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Published November 1991 | public
Journal Article

The effects of dimethylsulfide upon marine aerosol concentrations


A simplified dimethylsulfide (DMS) oxidation mechanism is used in a box model to predict the vapor source rates of the major sulfur-containing products, methanesulfonic acid and sulfuric acid, in the marine boundary layer. These vapor source rates drive an integral aerosol model that predicts gas-to-particle conversion of the acid species in the presence of water vapor. The effects of latitudinal variations in background hydroxyl radical concentrations, temperatures, and relative humidities upon the predicted aerosol number concentrations are presented, and the sensitivity of the predictions to uncertainties in aerosol model input parameters is discussed. The predictions support a dependence of marine aerosol concentrations on latitude, as noted in some observations. Realistic choices of aerosol model parameters yield number concentrations that are consistent with observed concentrations in remote marine areas.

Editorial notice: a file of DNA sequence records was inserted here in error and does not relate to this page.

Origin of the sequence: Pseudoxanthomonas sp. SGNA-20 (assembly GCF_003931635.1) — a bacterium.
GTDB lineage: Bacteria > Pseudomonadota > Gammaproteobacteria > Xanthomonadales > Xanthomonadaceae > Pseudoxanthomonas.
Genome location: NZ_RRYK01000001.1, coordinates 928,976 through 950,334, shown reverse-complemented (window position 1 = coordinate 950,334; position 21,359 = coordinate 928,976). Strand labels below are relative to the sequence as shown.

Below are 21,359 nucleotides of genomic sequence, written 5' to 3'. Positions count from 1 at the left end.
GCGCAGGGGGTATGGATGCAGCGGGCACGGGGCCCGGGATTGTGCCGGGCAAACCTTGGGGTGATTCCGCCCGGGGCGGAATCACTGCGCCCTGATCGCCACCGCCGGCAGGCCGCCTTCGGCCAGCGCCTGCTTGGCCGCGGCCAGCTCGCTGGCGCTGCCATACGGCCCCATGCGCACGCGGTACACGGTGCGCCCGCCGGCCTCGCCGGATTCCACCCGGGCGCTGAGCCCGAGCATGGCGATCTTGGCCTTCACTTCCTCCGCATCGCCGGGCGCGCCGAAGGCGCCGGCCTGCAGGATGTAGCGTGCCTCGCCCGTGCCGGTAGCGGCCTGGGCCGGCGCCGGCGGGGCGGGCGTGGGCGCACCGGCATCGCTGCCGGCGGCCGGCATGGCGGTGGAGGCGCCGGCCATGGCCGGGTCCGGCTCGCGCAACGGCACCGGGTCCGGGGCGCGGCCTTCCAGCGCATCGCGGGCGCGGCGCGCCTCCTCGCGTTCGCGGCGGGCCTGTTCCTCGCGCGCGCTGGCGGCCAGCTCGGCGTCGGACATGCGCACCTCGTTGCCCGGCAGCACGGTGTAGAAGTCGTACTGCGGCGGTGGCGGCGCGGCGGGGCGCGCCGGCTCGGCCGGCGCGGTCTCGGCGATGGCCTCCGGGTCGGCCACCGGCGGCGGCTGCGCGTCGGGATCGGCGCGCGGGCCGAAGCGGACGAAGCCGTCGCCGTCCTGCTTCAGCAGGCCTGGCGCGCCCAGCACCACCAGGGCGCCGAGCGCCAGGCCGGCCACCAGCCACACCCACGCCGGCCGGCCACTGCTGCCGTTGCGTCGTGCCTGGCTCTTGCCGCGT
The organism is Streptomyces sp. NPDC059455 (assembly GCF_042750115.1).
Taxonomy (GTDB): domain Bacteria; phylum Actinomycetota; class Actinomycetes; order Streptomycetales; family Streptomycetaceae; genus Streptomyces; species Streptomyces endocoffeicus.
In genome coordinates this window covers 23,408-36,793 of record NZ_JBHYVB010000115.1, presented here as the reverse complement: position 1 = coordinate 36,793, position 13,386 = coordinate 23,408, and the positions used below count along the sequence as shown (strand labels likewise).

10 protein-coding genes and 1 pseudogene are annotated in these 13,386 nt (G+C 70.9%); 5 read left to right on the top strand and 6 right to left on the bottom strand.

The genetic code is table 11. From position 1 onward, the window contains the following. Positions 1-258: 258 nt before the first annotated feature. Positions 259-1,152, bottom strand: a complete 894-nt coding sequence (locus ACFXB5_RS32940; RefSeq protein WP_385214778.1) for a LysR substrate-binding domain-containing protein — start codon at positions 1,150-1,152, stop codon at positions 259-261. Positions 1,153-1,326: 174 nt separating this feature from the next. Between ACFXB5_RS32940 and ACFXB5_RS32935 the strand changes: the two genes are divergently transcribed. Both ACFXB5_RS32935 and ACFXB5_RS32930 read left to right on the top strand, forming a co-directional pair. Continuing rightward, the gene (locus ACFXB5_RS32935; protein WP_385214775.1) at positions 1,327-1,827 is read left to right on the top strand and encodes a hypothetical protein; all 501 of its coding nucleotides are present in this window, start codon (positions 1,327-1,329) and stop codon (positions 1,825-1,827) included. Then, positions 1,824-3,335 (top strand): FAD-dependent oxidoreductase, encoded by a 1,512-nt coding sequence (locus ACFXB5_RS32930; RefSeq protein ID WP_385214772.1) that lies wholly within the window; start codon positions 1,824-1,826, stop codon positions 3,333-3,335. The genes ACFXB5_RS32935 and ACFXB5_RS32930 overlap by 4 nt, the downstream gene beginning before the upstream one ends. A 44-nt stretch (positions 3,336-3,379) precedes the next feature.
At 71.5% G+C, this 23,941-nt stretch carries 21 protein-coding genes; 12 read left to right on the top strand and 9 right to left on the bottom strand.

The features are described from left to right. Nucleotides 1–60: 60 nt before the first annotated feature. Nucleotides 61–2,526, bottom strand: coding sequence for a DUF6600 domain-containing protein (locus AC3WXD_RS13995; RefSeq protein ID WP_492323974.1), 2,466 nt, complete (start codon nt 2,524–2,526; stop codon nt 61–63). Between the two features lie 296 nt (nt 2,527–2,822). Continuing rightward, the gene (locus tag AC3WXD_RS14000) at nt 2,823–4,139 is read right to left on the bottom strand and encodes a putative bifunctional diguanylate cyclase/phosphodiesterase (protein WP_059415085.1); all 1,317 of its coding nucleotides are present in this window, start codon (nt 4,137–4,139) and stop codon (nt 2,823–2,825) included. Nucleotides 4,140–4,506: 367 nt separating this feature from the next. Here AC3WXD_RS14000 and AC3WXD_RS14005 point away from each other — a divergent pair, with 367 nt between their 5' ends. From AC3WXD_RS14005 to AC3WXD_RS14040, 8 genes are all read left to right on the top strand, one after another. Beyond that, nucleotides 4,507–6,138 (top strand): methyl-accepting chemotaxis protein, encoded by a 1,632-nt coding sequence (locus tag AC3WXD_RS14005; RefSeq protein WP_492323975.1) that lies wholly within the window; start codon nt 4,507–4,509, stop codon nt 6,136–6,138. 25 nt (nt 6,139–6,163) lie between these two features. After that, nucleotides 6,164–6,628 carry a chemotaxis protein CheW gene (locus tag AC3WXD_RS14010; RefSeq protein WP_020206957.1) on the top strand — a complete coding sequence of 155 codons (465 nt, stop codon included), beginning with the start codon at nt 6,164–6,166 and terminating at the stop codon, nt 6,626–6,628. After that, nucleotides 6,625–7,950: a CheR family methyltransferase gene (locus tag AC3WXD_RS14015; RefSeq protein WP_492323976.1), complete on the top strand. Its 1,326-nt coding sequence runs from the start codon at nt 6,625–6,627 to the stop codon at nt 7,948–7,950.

Additional Information

This work was performed under the auspices of the U.S. Department of Energy by the Lawrence Livermore National Laboratory under Contract W-7405-Eng-48. S. M. Kreidenweis gratefully acknowledges the support of an AWU-DOE Faculty Fellowship. We also wish to thank John Hobson of the LLNL for his contributions in adapting the computer codes.

Additional details

September 15, 2023
October 23, 2023